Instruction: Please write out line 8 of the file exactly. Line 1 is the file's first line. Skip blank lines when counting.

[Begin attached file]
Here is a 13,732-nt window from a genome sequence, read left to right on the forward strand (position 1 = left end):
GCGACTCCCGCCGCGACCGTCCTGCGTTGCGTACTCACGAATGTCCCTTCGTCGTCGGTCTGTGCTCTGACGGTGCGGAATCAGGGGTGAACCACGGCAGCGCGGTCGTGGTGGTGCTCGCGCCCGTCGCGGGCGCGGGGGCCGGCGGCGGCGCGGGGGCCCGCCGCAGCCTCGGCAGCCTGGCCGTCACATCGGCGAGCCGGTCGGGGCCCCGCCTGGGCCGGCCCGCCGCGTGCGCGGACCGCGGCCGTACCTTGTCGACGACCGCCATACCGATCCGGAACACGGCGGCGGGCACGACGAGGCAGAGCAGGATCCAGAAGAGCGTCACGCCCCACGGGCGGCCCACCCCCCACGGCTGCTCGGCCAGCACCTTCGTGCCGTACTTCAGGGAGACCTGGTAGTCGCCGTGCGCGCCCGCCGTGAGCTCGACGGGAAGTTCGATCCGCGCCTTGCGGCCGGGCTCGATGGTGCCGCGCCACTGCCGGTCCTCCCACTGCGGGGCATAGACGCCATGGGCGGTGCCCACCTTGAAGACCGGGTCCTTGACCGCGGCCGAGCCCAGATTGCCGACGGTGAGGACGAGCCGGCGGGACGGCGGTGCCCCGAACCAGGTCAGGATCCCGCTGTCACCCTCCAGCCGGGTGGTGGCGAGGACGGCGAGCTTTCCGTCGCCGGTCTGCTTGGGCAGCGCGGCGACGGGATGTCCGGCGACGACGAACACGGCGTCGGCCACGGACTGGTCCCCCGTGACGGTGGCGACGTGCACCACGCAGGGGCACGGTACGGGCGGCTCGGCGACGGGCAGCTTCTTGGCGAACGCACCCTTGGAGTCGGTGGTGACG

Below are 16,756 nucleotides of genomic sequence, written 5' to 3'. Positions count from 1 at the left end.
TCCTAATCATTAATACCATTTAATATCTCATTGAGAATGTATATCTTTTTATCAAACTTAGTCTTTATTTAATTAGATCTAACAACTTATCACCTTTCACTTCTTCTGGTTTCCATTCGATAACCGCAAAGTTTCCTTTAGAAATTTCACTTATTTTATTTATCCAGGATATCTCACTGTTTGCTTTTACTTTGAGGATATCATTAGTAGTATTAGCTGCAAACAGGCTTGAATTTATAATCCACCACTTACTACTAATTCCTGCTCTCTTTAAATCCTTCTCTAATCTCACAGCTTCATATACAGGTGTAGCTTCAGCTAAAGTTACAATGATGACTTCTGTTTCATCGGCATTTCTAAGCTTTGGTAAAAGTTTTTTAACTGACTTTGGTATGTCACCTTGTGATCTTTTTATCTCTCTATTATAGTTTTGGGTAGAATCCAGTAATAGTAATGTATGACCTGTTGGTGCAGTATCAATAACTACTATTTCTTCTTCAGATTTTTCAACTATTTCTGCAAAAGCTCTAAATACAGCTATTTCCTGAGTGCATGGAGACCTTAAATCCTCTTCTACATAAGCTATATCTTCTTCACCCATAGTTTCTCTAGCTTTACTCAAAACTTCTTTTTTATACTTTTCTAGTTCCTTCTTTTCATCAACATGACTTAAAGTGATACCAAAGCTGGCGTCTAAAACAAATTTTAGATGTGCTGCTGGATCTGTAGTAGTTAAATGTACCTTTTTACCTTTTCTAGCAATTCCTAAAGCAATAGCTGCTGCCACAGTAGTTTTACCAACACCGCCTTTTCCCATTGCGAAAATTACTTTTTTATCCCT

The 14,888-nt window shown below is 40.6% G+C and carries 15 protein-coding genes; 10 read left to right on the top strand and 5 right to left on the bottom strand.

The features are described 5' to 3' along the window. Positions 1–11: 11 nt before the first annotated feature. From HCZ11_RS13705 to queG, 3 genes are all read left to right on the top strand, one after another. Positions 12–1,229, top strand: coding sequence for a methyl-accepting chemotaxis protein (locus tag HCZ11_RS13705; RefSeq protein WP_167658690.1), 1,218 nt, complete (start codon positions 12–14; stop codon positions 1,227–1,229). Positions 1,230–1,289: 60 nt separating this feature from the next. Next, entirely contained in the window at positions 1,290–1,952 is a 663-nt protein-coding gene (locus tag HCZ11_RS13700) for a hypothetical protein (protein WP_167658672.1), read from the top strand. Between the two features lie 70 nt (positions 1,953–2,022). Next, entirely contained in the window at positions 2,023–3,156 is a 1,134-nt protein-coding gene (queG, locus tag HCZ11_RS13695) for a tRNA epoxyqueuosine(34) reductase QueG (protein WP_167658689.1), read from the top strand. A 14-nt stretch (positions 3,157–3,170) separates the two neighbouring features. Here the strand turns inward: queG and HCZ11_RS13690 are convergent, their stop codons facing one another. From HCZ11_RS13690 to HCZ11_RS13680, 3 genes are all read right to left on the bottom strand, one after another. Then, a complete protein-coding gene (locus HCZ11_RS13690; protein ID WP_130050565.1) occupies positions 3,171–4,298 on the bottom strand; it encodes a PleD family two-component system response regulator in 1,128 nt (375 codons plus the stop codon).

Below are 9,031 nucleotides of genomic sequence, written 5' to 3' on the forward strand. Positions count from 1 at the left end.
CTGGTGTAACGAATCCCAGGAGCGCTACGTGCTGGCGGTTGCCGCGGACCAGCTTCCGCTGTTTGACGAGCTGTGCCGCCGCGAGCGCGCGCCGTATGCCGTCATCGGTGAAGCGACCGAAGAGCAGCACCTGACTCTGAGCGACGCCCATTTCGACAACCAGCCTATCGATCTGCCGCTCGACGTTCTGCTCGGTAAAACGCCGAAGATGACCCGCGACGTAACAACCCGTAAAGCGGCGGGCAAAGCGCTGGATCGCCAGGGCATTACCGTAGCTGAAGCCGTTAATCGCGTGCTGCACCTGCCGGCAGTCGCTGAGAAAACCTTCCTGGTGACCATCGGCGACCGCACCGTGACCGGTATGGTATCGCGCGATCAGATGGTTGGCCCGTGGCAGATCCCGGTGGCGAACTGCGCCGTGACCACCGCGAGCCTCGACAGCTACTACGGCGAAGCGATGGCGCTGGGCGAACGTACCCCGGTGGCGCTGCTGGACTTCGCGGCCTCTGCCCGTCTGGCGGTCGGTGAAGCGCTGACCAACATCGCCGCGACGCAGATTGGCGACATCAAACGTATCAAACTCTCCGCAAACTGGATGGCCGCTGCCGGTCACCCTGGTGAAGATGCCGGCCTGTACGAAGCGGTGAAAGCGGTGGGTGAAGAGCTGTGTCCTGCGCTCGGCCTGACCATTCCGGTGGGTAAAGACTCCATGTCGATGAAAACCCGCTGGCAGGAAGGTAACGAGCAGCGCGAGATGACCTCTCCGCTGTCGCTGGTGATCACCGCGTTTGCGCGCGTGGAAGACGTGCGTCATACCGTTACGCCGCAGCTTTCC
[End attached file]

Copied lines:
CTGGTGTAACGAATCCCAGGAGCGCTACGTGCTGGCGGTTGCCGCGGACCAGCTTCCGCTGTTTGACGAGCTGTGCCGCCGCGAGCGCGCGCCGTATGCCGTCATCGGTGAAGCGACCGAAGAGCAGCACCTGACTCTGAGCGACGCCCATTTCGACAACCAGCCTATCGATCTGCCGCTCGACGTTCTGCTCGGTAAAACGCCGAAGATGACCCGCGACGTAACAACCCGTAAAGCGGCGGGCAAAGCGCTGGATCGCCAGGGCATTACCGTAGCTGAAGCCGTTAATCGCGTGCTGCACCTGCCGGCAGTCGCTGAGAAAACCTTCCTGGTGACCATCGGCGACCGCACCGTGACCGGTATGGTATCGCGCGATCAGATGGTTGGCCCGTGGCAGATCCCGGTGGCGAACTGCGCCGTGACCACCGCGAGCCTCGACAGCTACTACGGCGAAGCGATGGCGCTGGGCGAACGTACCCCGGTGGCGCTGCTGGACTTCGCGGCCTCTGCCCGTCTGGCGGTCGGTGAAGCGCTGACCAACATCGCCGCGACGCAGATTGGCGACATCAAACGTATCAAACTCTCCGCAAACTGGATGGCCGCTGCCGGTCACCCTGGTGAAGATGCCGGCCTGTACGAAGCGGTGAAAGCGGTGGGTGAAGAGCTGTGTCCTGCGCTCGGCCTGACCATTCCGGTGGGTAAAGACTCCATGTCGATGAAAACCCGCTGGCAGGAAGGTAACGAGCAGCGCGAGATGACCTCTCCGCTGTCGCTGGTGATCACCGCGTTTGCGCGCGTGGAAGACGTGCGTCATACCGTTACGCCGCAGCTTTCC